Friday, February 28, 2014

Favorite Cookbooks

Because an important part of knitting is eating, I thought I'd share my top five favorite cookbooks.    Or should I say, my top five most used cookbooks.  I have others that have much more sentimental value or that have better food porn photos, but these five are the ones I use over and over and over again.

Make it Fast, Cook it Slow and Artisan Bread in Five Minutes a Day is the answer to a obsessive knitter's busy homeschooler's prayers.  Make it Fast is the only slow cooker cookbook I've ever liked and I've looked at thousands.  Most slow cooker cookbooks only give you recipes for stews & barbecue but this book has everything!  Not to mention, the recipes are easy, contain simple ingredients & taste great.  Artisan Bread shows you how to make a huge amount of dough that gets stored in the fridge to be taken out & baked as needed.  With these two cookbooks, I can toss dinner into the crockpot in the morning, run the kids all over the state to their various homeschooled classes/outings (or sit on my butt watching Netflix & knitting all day,) then toss some dough into the oven in the evening.  By the time the dogs are fed & the table is set, we have a hot meal and fresh bread.  In fact, I like & use Make it Fast so much, I bought several additional crockpots of various sizes so that I can cook multiple things at once.

Dining on a Dime is pretty much what the title says it is.  The recipes are very inexpensive to make and every one I've tried so far has tasted great.  Well, except that time I forgot to add the water in the spanish rice.  Liquid-free baked rice is not great, let me tell you!  But hey, the more money I save on meals, the more money I have to spend on yarn.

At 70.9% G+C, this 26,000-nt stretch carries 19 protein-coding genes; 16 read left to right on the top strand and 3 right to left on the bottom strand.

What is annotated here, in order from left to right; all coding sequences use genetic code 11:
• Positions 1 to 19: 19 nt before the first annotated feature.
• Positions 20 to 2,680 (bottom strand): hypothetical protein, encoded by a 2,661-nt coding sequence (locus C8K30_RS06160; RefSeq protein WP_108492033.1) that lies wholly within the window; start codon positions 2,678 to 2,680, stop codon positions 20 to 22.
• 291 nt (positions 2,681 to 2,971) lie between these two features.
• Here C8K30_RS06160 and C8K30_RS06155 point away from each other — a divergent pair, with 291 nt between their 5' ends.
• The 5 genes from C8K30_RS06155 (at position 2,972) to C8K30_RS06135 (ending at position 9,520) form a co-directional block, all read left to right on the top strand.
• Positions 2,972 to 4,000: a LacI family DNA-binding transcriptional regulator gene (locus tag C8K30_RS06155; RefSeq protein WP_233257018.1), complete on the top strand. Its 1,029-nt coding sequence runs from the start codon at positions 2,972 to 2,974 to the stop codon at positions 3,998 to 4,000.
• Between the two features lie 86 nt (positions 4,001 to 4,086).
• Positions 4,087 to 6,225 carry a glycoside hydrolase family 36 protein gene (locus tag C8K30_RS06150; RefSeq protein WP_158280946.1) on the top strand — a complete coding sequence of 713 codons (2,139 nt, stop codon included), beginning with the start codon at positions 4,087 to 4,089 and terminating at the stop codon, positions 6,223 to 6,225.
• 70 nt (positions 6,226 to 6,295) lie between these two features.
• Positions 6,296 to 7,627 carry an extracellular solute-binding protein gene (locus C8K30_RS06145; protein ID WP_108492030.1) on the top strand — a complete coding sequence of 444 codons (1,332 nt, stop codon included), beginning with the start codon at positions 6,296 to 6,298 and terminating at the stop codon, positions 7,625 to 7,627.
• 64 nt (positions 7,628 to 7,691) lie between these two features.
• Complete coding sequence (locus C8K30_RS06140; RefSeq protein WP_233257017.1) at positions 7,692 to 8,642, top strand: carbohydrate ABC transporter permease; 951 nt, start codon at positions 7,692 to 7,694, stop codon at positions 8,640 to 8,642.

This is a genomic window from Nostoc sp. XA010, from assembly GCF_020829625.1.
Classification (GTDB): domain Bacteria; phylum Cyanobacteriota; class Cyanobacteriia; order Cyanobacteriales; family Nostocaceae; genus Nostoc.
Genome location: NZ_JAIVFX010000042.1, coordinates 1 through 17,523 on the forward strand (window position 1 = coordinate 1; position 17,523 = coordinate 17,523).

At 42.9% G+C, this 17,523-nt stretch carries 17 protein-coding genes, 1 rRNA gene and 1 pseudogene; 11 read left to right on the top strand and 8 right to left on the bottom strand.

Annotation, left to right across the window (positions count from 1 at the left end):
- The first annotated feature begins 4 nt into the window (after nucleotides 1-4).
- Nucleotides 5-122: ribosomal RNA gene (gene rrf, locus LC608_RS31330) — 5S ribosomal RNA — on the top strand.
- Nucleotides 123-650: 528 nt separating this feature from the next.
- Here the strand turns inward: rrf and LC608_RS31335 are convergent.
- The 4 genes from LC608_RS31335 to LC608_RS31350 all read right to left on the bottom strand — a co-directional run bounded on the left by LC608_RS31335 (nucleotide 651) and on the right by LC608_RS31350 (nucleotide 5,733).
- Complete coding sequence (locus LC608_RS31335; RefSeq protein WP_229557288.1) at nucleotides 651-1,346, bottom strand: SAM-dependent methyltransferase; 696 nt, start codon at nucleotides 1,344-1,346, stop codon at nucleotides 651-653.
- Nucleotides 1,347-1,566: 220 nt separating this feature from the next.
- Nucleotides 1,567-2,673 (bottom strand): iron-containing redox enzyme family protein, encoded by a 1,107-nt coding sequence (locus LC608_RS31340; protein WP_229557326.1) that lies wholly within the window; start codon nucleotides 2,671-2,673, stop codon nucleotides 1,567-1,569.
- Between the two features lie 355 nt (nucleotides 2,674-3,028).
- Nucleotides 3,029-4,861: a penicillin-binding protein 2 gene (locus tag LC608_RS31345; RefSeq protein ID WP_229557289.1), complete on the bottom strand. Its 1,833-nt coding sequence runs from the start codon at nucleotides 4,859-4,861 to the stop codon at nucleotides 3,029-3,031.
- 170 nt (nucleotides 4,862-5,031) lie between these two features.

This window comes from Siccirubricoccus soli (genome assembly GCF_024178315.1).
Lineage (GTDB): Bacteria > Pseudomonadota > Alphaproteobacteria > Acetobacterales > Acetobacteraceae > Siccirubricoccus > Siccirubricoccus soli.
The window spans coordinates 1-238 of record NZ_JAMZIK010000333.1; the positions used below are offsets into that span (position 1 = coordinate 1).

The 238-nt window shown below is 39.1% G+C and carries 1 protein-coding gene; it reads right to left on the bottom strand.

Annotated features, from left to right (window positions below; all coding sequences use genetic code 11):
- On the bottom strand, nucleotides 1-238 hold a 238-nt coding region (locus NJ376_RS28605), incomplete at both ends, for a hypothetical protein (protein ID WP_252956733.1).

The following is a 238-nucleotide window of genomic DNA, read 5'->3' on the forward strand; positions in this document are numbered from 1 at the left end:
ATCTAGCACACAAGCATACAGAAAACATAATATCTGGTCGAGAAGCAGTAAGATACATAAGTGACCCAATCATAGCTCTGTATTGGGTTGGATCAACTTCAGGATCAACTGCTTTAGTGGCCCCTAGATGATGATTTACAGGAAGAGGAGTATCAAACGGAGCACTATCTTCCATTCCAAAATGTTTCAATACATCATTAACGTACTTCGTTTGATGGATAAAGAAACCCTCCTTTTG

1,000 Vegetarian Recipes is just flat out excellent.  I'd bought this book a few years ago when my daughter & I went vegetarian and fell in love with it.  Neither of us are following a vegetarian lifestyle anymore, but I still use this cookbook frequently.  I don't even like vegetables all that much (I'm much more of a meat & potatoes & cake kind of girl) but every recipe I've tried so far has been excellent.

Last but not least on my list is Necessities & Temptations.  I've been using this cookbook for almost 20 years.  You'd think I'd have the recipes memorized by now, but I don't.  Not because they are difficult, but because I seem to be incapable of memorizing anything.  Necessities & Temptations has, for the most part, simple recipes with simple ingredients that end up tasting like I've slaved away in the kitchen for days.  With most cookbooks, I find that I tend to only use one category of it's recipes.  I only use the meat recipes, or the side dishes, or only like the deserts....  But with Necessities & Temptations, I find myself using, and enjoying, recipes from every section.

So, if you are looking for a bit of kitchen inspiration, click on one of those links or simply go to your local library and check out those cookbooks.  I'm sure you'll be glad you did.

For knitting news, I've only knit nine more stripes on the fair isle scarf since my last post.

That brings the total number of stripes so far up to 29.  I probably have another 12 or so to go before it's long enough.  Progress has been extremely slow on this scarf because I've been on a scary movie kick.  Intense, scary movies are not the best knitting option when every row is different.  I either get absorbed into the movie & forget to start a new pattern row or something jumps out at me, I scream like a little girl & drop a bunch of stitches.  It's not helping that I rearranged my desk/knitting/crafting area & now my back is to the room/door.  The family keeps sneaking up on me.  Sneaking up on me when I'm absorbed in a scary movie makes me scream & drop that many more stitches.  I think I have knit every single pattern of this scarf twice, sometimes three times, now.  First, I knit it wrong, then I frog it, then reknit it.  It's a good thing I enjoy the knitting process.

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